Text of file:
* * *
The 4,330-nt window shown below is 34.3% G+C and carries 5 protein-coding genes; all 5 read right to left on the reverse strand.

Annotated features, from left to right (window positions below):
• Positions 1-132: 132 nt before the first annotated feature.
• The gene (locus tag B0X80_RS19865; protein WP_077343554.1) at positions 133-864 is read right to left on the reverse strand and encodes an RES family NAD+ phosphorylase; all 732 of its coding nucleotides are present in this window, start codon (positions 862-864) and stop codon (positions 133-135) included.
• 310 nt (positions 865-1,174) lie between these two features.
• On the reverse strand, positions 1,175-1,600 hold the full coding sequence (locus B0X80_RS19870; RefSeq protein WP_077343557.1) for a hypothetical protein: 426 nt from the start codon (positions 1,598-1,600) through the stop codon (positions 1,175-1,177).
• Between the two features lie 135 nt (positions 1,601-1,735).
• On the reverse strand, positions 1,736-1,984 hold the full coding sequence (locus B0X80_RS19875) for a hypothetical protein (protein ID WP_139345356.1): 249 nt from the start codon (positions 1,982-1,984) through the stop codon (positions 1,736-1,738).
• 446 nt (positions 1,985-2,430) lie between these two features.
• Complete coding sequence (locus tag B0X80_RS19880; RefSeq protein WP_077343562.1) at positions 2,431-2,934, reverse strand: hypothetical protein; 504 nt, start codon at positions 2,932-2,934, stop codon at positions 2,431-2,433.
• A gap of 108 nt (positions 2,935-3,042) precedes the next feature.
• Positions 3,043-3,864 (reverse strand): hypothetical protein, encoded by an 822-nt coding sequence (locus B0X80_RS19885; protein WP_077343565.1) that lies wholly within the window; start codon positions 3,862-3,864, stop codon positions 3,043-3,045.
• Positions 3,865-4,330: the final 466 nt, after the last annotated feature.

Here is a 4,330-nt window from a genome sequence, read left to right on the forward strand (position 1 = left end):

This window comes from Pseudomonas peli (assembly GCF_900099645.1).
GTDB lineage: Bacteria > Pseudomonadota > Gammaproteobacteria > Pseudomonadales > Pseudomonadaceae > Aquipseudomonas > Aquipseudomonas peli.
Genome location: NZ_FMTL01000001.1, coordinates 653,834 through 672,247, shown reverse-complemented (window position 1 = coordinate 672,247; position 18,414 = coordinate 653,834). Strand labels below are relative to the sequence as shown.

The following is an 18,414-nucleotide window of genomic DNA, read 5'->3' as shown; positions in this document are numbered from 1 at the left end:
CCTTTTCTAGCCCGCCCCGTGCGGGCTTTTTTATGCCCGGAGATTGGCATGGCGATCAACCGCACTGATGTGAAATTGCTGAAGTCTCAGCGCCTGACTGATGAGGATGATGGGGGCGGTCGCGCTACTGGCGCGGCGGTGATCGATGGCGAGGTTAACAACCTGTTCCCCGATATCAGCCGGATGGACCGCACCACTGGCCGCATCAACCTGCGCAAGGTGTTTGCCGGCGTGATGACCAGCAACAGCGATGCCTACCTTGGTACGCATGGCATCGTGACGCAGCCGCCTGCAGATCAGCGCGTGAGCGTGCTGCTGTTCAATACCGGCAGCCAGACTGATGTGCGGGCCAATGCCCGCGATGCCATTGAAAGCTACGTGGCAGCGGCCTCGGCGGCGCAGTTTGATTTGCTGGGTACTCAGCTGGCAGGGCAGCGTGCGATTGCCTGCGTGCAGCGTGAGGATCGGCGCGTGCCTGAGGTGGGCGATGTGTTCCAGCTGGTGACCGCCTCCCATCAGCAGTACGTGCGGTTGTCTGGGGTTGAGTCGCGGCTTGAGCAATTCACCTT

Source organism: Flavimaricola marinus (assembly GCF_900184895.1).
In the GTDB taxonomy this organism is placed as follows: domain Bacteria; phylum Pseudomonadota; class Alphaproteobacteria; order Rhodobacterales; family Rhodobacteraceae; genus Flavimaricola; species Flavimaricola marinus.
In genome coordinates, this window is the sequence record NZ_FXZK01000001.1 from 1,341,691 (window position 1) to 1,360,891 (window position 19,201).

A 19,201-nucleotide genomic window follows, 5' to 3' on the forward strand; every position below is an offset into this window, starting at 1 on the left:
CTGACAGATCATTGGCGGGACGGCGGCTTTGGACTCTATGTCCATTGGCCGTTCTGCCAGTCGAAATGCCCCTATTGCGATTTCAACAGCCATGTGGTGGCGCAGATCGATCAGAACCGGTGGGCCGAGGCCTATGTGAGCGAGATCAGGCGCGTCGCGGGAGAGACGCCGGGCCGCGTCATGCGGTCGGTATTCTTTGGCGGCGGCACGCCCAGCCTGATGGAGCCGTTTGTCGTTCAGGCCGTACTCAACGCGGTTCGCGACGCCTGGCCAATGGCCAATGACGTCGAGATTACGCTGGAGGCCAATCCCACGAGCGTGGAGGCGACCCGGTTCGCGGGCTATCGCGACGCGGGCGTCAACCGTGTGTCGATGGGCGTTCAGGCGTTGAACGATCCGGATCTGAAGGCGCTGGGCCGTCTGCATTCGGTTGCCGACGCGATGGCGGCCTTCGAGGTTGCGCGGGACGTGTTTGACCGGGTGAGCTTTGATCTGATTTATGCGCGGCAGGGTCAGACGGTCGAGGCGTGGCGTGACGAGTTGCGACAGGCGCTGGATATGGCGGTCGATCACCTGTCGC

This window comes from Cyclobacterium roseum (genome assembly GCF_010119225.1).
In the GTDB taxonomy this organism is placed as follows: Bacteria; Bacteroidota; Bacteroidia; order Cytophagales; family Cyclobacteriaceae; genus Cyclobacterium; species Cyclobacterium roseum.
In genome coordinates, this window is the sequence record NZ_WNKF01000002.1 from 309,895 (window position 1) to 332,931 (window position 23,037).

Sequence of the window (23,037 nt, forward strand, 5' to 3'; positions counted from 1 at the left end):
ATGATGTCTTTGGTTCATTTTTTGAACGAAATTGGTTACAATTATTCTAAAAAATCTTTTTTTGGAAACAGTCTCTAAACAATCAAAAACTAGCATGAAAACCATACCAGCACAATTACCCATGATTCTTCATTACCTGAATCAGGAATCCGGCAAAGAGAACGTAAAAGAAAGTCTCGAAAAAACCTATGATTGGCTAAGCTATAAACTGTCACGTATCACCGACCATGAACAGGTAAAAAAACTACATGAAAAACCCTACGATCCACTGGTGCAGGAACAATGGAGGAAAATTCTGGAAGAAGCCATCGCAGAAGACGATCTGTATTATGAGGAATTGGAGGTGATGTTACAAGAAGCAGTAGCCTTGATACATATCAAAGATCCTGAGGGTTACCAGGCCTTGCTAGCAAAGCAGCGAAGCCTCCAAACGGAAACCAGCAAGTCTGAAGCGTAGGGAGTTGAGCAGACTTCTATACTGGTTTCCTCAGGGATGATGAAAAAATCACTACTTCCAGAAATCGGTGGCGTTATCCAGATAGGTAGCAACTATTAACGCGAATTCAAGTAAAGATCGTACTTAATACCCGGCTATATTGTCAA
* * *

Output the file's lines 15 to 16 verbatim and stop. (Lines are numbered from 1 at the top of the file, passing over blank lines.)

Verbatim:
This window comes from Pseudomonas peli (assembly GCF_900099645.1).
GTDB lineage: Bacteria > Pseudomonadota > Gammaproteobacteria > Pseudomonadales > Pseudomonadaceae > Aquipseudomonas > Aquipseudomonas peli.